Basically, the last three day’s intraday highs of 7151.75, 7150.12 and 7157.60 respectively just about tells you all you need to know.

Although the close on Friday was just below R2, please don’t forget that that was strike 3 (so it is already on borrowed time) and that this is a triple, where it generally takes on the high R ratios, or at least it’s those that are needed to turn the tide.

Which brings us around to one of the changes, being the appearance of R3 at 7200.

So, will the FTSE stay in its Y ratio bandwidth? If not, will R3 then hold?

Of course, we don’t know but, at least now you know where the dynamic delta is so you can tighten stops or at least have your finger poised over the button.

What we will say though, is that DR at 7250 is far closer to B1 than it is to R3, and the differential is something akin to R2 in its own right, so therefore a very significant hurdle, which is probably of more use to the portfolio investor.

Also, there are now just three weeks to go in this expiry and any further forward progress is always going to be tainted by the fact that the zone is static down there at 7000, so it will always look temporary to us for now.

 

Range:            7050  to  7150        or        7150  to  7200       

Activity:          Moderate

Type:              On balance bullish

 

Available to buy now

The faction account of the Big Bang, The Great Storm and the market crash of 1987, available in eBook and paperback here, a must read if you don’t believe in history repeating itself.

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August 16th, 2021 by Richard

With the rollover and expiry looming 7250 is key for the FTSE

 

Nb. Our comment from the 08/09/21

Generally, we have the last ratio table on the right above as a term of reference, so everyone can see at a glance how the ratios have changed, and therefore what the trend is.

However today, it is also very useful in helping to explain the price action in the FTSE last week.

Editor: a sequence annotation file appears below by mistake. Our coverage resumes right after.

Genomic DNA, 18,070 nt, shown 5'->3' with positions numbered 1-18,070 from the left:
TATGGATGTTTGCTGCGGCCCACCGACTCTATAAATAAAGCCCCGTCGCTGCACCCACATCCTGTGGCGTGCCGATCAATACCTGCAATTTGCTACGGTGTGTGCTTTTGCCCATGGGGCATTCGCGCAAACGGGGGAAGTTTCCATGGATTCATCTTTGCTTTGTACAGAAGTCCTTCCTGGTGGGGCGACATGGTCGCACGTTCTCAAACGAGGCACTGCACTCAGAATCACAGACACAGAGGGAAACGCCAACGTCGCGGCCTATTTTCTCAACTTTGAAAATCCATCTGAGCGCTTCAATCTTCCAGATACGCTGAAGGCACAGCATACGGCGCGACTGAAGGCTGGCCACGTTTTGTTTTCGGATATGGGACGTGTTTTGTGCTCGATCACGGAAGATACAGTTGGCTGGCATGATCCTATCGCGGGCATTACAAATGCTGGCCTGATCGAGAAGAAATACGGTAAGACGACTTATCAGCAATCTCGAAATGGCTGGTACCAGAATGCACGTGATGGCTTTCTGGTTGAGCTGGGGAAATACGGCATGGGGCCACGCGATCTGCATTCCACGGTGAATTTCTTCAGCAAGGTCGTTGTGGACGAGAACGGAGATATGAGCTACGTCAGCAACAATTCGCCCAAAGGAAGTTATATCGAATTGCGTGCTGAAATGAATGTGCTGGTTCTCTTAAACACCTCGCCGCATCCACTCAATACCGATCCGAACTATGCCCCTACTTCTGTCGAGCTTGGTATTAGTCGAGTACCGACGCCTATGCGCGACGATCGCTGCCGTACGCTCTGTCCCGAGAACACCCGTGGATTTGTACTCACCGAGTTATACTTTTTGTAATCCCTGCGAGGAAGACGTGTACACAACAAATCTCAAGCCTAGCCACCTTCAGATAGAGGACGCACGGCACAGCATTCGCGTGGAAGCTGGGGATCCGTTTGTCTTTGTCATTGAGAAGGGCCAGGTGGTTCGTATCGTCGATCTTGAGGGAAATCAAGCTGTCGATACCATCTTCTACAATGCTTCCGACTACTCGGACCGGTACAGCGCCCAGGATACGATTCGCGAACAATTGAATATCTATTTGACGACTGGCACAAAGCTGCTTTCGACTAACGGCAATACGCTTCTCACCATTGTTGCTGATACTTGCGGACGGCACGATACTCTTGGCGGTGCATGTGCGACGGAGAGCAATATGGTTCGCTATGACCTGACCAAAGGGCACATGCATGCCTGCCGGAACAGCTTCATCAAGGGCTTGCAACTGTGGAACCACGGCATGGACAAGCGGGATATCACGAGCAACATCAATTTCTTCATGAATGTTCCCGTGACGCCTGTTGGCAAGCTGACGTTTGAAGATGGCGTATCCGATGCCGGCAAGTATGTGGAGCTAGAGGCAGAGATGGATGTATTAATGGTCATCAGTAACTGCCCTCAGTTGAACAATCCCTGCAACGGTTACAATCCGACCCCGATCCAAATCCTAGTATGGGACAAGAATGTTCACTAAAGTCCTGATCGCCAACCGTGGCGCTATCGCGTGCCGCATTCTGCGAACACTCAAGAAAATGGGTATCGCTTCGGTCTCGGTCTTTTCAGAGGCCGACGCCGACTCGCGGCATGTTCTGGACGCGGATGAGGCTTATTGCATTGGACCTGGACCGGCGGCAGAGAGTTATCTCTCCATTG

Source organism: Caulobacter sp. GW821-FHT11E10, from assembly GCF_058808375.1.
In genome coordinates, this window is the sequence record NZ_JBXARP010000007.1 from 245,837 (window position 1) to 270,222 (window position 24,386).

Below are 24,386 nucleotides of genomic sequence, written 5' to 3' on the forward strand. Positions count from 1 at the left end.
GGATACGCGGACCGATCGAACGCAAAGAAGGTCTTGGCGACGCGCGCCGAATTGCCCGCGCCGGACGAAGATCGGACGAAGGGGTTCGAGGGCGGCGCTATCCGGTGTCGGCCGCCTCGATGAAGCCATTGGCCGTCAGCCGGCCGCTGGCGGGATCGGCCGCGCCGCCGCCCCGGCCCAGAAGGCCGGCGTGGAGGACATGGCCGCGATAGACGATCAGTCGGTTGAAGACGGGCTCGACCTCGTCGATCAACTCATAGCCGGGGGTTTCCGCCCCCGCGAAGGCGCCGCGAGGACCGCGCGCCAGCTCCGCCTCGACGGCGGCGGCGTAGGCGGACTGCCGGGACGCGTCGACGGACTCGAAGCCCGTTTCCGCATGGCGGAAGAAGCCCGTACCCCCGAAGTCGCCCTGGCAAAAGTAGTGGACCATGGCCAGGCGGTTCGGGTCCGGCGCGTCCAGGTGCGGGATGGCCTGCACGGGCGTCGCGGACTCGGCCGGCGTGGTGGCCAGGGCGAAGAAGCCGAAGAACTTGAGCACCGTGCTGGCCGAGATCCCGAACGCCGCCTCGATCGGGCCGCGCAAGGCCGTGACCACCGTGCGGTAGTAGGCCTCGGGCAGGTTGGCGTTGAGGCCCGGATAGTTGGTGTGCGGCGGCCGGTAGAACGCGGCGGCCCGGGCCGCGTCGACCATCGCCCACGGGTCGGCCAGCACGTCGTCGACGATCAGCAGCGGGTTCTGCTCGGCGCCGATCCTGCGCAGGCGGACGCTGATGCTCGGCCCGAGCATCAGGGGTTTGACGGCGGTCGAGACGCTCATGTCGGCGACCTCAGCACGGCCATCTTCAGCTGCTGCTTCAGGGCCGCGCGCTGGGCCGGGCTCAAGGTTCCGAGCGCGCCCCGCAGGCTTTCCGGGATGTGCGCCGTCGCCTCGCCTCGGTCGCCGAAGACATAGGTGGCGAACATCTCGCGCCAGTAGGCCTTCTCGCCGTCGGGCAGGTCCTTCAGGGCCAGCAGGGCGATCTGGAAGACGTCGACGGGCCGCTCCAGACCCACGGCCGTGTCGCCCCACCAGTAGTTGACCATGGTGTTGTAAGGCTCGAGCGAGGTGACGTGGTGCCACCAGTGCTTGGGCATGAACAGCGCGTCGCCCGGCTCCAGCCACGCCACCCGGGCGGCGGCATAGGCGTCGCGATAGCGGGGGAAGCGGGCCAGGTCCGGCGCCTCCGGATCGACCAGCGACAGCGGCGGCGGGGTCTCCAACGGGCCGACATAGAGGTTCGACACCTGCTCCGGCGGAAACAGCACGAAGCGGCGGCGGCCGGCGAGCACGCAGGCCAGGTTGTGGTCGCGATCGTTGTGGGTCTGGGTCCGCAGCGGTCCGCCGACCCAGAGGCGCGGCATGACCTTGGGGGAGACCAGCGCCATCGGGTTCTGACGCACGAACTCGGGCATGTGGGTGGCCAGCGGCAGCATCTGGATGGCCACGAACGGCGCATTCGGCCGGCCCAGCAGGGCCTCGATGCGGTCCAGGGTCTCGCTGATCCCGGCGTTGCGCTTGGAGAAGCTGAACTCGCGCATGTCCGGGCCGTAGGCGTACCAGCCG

Essentially, Monday and Tuesday were governed by the right-hand column, whereas the rest of the week by the left hand one.

In a nutshell, the first two days were all about 7100, whereas the rest of the week was all about 7150.

Very interesting, and also significant, is that after Wednesday’s intraday high of 7142.54, the market never went back to even being near R2 again.

It is a real shame as almost every other market is setting new all-time-highs virtually weekly, yet here it keeps on getting walloped by the R ratios.

Made all the harder to bear having just managed to break free of its zone.

Although there are still two-weeks to go in this expiry, which is already feeling as if it has been going on for ages, the way ahead is beginning to look very difficult.

After 7150 the exponential ratio levels just keep going up and up every 50-points, so it may just crest one hill to find another mountain just in front.

On top of all this, if it fails at 7150, then the commensurate support ratio level is not until 6950.

As the market is at 7122.95, in our view, there is only 27.05-points upside, against 200-points downside, notwithstanding the fact the zones upper boundary appears first. Or, of course, the ratios could change in the meantime.

 

Range:            7050  to  7150       

Activity:          Moderate

Type:              Bearish

 

 

Nb. Our comment on 08/16/21

 

We have to hold our hand up here, as we never really expected the market to get past what was then R2 at 7150, let alone R3 at 7200.

But it has, despite the fact those levels at some point last week dropped to R1 and R2 respectively.

So, rather than a 27-point upside, it has managed to carve out a 100-point one, which means it most definitely has grown a pair to achieve these new all-time-highs, and joining all the other indices in doing so.

Which is actually a rather sad reflection on the FTSE in all truth, as although it has achieved this distinction, we don’t think there can be any argument at all, that it has found it particularly hard going, unlike, say, the SPX for instance.

Anyway, it all starts to get very serious this week as it is the rollover and expiry.

More significantly, the FTSE is now facing DR at 7250, which will be an almighty dynamic delta test for an index that can hardly cope with being stuck in the middle of a R2 ratio bandwidth for the last three days.

Obviously in light of our comments above, one can never say never, but yeah, it would be an unprecedented achievement in an intermediary expiry.

Even more so with the rollover looming.

Do not lose sight of the fact the zone is down at 7000, and the nearest Y ratio doesn’t start until it gets below 7150.

Out of interest the triple witching September expiry, has DR ratio at 7250 as well.

Hat’s off to the FTSE for doing what it has done, but unless there is a seismic shift in the ratios over the next day or so, then reality, or the number of futures being dumped on the market courtesy of the dynamic delta, will take its toil we believe.

 

Range:            7050  to  7250       

Activity:          Moderate

Type:              On balance only just bearish